I didn’t always save my vegetables for last as a child nor have I typically done the least preferred task at the end (which is, of course, inefficient planning). Yet here, you have the least preferred modality of psychotherapy showing up at the end.
Matt maintains his therapeutic relationship via text. He has never actually met nor conversed with his therapist Gary, a licensed clinical social worker who lives hundreds of miles away from Matt. He receives guidance, to some extent on demand, regarding his triggers and the ultimate anger that he harbors for his girlfriend. It helps to keep him at bay—at least most of the time.
Platforms such as text-therapy market convenience, immediate accessibility (24/7/365), and appeal to those who are busy, young, and as a substitute for difficult to access and sometimes pricy conventional therapeutic measures.
Apps like talk-space and better-help market to the young who were raised in the tech and on-demand age, particularly those who are busy and unavailable. They offer immediate and budget therapy. A swipe left, and a swipe right does it for dating, shopping and what they don’t offer is what is most needed—the ability to connect with someone to hear your pain—you hurt, your long-repressed shame. To really connect with someone who can ‘be’ with you and guide you through a process requires more.
Texting Therapy is, overall, my least favorite of the various methods of psychotherapy.
Perfect for the millennials for whom patience is not on the high-valued list items and listening to a voicemail is more painful than nails on a chalkboard. Yet what can we expect of them when they group up in the age of technology when although the app texting them when their laundry was finished in the washing machine in the laundry of their building, they had information at their fingertips, a full-time GPS and knew little about the path of real-time other than to experience immediate gratification in most if not all aspects of their life.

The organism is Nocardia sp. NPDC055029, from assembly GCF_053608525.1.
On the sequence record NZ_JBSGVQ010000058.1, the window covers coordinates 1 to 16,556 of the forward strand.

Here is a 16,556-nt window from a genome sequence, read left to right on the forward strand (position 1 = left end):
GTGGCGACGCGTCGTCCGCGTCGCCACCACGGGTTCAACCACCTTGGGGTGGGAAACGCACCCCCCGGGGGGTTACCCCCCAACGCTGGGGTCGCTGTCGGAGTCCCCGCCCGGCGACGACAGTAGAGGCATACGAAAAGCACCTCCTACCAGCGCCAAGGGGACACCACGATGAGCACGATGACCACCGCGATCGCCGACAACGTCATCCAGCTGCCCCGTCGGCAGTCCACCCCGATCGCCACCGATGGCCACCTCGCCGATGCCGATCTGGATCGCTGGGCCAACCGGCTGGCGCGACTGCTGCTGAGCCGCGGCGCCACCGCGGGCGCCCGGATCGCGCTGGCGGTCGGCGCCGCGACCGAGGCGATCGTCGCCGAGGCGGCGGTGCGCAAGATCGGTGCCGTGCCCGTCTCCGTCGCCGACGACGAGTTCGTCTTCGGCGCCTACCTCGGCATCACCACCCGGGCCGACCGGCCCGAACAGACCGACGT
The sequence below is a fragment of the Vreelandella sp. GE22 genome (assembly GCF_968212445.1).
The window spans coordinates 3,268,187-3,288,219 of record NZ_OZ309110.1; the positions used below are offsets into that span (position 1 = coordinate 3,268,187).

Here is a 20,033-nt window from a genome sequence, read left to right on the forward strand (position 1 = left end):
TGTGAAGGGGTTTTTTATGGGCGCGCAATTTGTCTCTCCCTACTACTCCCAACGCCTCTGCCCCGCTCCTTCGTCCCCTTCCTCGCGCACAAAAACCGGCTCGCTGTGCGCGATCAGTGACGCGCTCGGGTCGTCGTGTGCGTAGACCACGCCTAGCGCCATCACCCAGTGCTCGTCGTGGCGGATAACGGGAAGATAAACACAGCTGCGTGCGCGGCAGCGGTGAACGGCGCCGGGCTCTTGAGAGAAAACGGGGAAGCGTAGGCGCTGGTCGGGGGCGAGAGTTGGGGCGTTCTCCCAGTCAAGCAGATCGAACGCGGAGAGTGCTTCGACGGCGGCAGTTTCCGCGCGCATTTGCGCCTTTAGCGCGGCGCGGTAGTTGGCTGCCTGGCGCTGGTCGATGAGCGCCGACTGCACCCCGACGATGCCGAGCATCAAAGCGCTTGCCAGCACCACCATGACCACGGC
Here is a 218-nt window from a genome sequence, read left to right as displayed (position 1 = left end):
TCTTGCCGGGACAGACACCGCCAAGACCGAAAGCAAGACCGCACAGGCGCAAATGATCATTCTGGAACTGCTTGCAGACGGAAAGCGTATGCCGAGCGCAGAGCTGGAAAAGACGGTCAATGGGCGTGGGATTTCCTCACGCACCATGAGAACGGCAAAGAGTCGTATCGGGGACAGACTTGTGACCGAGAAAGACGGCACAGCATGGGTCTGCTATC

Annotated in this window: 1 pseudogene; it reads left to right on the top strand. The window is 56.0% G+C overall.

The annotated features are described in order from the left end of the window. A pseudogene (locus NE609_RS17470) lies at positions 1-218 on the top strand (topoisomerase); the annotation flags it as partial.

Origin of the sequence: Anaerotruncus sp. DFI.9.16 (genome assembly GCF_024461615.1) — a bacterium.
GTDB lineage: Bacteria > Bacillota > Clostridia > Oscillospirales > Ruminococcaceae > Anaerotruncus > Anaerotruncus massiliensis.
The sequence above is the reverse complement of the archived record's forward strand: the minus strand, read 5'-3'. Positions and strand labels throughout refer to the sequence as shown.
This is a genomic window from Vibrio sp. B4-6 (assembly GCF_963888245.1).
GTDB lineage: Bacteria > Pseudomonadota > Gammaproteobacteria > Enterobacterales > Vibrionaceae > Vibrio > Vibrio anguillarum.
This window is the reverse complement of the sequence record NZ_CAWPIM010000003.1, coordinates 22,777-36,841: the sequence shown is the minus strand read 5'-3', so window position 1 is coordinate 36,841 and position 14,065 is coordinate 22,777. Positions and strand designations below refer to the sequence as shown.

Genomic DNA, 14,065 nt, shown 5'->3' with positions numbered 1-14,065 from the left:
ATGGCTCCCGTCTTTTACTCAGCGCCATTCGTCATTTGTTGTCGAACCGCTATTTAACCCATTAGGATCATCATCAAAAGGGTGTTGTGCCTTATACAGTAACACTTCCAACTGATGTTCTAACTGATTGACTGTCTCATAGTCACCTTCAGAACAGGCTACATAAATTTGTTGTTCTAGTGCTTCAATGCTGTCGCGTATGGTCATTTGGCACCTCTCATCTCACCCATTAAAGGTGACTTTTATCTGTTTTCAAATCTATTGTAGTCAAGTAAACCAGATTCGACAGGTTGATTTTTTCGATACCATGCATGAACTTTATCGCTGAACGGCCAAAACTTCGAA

While text therapy may be appealing to someone struggling with loneliness and isolation, it is by definition something that enhances isolation and doesn’t help bridge it. It fails to allow for that attunement, the patterned connection between two people, which, ironically, is what is often drives the need to reach out in the first place.
In summary, there is nothing, no process, no alternative that takes the place of good old-fashioned in-person psychotherapy. While these other solutions (online counseling and texting) offer other options, traditional face-to-face is still the favorite. And text-therapy eliminates what is often most needed with our patients. . . the ability to sit with their feelings and listen for their pain.
A note about text therapy-it’s not the same as texting or perusing texts in therapy. In fact, the integration of the phone into therapy sessions has become increasingly utilized.
One of Jan’s (the 38-year-old in classic in-person therapy) pivotal moments came early in therapy when she sat and shared with her therapist, much to his traditional style chagrin, texts shared with her suitors. Through the examination of her language with them, she was clearly setting up her own alienation. They agreed, as a result, to avoid alienating statements (ie-you don’t understand when . . ., you are different from me . . ., )
Very recently, an initial inquiry was received via text, an anomaly or rather not, particularly the way most people reach out for the initial contact. Yet this person did. When I insisted we chat, I agreed to a consultation to provide direction but via video platform, as I can glean much more via face-to-face contact, albeit via video. Although not lacking access, when I denied telephone therapy, they asked for options, to which I replied with a website of credentialed sex therapists. Met with a ‘you are giving up on me already’ (clearly diagnostic). I encouraged in-office contact as most effective, and there were practitioners in his area. Yet when he reached out again, and I reminded him of our prior conversation, I was then met with “get lost,” again diagnostic.
Given the shame involved (I only know that he had sex with a family member, reportedly of age), perhaps this individual may have had a better start with anonymity. Yet, I wasn’t the person to do it.
Check out the last blog post in this series here.